US8851885B2 - Air fire lighter - Google Patents

Air fire lighter Download PDF

Info

Publication number
US8851885B2
US8851885B2 US14/082,517 US201314082517A US8851885B2 US 8851885 B2 US8851885 B2 US 8851885B2 US 201314082517 A US201314082517 A US 201314082517A US 8851885 B2 US8851885 B2 US 8851885B2
Authority
US
United States
Prior art keywords
fire
air
fan
fuel
lighter
Prior art date
Legal status (The legal status is an assumption and is not a legal conclusion. Google has not performed a legal analysis and makes no representation as to the accuracy of the status listed.)
Active
Application number
US14/082,517
Other versions
US20140147796A1 (en
Inventor
StJohn Wiles
Pia Wiles
Vaughan Wiles
Current Assignee (The listed assignees may be inaccurate. Google has not performed a legal analysis and makes no representation or warranty as to the accuracy of the list.)
INFORA LLC
Original Assignee
INFORA, LLC
Priority date (The priority date is an assumption and is not a legal conclusion. Google has not performed a legal analysis and makes no representation as to the accuracy of the date listed.)
Filing date
Publication date
Priority to US201261729809P priority Critical
Application filed by INFORA, LLC filed Critical INFORA, LLC
Priority to US14/082,517 priority patent/US8851885B2/en
Assigned to INFORA, LLC reassignment INFORA, LLC ASSIGNMENT OF ASSIGNORS INTEREST (SEE DOCUMENT FOR DETAILS). Assignors: WILES, Vaughan, WILES, Pia, WILES, StJohn
Publication of US20140147796A1 publication Critical patent/US20140147796A1/en
Publication of US8851885B2 publication Critical patent/US8851885B2/en
Application granted granted Critical
Priority claimed from US14/693,444 external-priority patent/US20150226430A1/en
Application status is Active legal-status Critical
Anticipated expiration legal-status Critical

Links

Images

Classifications

    • FMECHANICAL ENGINEERING; LIGHTING; HEATING; WEAPONS; BLASTING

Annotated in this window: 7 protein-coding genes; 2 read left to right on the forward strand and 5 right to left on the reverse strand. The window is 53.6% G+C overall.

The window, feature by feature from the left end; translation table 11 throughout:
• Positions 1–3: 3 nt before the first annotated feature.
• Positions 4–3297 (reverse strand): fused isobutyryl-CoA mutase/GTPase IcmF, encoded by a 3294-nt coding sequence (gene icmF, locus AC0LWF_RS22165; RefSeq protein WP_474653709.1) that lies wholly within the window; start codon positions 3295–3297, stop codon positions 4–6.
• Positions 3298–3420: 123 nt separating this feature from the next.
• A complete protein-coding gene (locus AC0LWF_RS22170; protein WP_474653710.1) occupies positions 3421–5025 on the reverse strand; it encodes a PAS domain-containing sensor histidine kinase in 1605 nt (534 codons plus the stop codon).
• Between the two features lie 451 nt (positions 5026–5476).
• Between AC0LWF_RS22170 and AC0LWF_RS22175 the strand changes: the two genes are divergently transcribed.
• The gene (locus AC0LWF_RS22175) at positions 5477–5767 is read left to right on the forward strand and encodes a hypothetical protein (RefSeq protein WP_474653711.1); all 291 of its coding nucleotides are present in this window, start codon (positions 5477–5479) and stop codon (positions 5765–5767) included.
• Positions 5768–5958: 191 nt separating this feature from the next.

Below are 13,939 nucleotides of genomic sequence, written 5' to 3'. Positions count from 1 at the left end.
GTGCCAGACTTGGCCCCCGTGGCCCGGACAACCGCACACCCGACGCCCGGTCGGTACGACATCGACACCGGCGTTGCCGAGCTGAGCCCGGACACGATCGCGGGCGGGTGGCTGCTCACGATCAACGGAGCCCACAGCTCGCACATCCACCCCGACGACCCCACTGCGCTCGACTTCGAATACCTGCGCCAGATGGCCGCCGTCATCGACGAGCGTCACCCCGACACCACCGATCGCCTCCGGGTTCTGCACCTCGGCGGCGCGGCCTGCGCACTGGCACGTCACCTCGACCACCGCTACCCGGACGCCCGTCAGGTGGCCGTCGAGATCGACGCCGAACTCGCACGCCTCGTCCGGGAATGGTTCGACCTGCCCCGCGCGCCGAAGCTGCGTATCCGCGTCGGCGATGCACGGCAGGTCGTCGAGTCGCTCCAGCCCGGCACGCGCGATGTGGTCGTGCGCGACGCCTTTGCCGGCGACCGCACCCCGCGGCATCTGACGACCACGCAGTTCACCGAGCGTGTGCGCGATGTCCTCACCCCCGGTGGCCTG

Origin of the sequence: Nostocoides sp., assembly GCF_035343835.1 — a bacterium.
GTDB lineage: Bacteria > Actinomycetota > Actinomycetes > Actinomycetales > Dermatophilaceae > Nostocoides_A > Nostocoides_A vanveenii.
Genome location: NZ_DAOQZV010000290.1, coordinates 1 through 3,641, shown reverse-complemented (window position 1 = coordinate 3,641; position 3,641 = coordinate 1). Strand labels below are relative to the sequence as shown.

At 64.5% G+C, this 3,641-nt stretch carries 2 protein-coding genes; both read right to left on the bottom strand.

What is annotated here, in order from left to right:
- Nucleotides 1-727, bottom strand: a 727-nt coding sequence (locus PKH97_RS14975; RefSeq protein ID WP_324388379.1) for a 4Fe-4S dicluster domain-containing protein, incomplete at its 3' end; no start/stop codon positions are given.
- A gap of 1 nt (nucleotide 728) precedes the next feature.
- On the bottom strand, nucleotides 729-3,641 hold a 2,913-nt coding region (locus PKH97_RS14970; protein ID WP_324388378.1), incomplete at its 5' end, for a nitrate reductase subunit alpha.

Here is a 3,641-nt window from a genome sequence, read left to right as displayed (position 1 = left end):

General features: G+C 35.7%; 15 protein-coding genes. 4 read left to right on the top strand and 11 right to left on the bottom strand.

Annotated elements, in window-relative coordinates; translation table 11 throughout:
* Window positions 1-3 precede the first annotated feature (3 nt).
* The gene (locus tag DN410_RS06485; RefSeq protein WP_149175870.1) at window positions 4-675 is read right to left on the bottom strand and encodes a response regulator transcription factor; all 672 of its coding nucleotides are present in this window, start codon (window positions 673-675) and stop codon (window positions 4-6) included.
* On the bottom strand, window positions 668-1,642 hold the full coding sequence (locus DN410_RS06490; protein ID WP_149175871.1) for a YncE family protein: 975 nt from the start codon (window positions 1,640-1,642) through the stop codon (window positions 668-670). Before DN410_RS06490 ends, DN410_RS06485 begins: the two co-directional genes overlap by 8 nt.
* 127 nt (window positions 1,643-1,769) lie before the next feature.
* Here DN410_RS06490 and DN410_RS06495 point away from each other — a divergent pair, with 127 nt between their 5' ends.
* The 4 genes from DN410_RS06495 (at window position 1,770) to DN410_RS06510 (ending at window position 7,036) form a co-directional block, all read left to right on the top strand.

• F23COMBUSTION APPARATUS; COMBUSTION PROCESSES
    • F23QIGNITION; EXTINGUISHING-DEVICES
    • F23Q2/00Lighters containing fuel, e.g. for cigarettes
    • F23Q2/34Component parts or accessories
    • FMECHANICAL ENGINEERING; LIGHTING; HEATING; WEAPONS; BLASTING
    • F23COMBUSTION APPARATUS; COMBUSTION PROCESSES
    • F23QIGNITION; EXTINGUISHING-DEVICES
    • F23Q2/00Lighters containing fuel, e.g. for cigarettes
    • F23Q2/28Lighters characterised by electrical ignition of the fuel
    • F23Q2/285Lighters characterised by electrical ignition of the fuel with spark ignition
    • FMECHANICAL ENGINEERING; LIGHTING; HEATING; WEAPONS; BLASTING
    • F23COMBUSTION APPARATUS; COMBUSTION PROCESSES
    • F23QIGNITION; EXTINGUISHING-DEVICES
    • F23Q3/00Igniters using electrically-produced sparks
    • F23Q3/008Structurally associated with fluid-fuel burners
    • FMECHANICAL ENGINEERING; LIGHTING; HEATING; WEAPONS; BLASTING
    • F23COMBUSTION APPARATUS; COMBUSTION PROCESSES
    • F23QIGNITION; EXTINGUISHING-DEVICES
    • F23Q7/00Incandescent ignition; Igniters using electrically-produced heat, e.g. lighters for cigarettes; Electrically-heated glowing plugs
    • F23Q7/02Incandescent ignition; Igniters using electrically-produced heat, e.g. lighters for cigarettes; Electrically-heated glowing plugs for igniting solid fuel
    • F23Q7/04Incandescent ignition; Igniters using electrically-produced heat, e.g. lighters for cigarettes; Electrically-heated glowing plugs for igniting solid fuel with fans for transfer of heat to fuel
    • FMECHANICAL ENGINEERING; LIGHTING; HEATING; WEAPONS; BLASTING
    • F24HEATING; RANGES; VENTILATING
    • F24BDOMESTIC STOVES OR RANGES FOR SOLID FUELS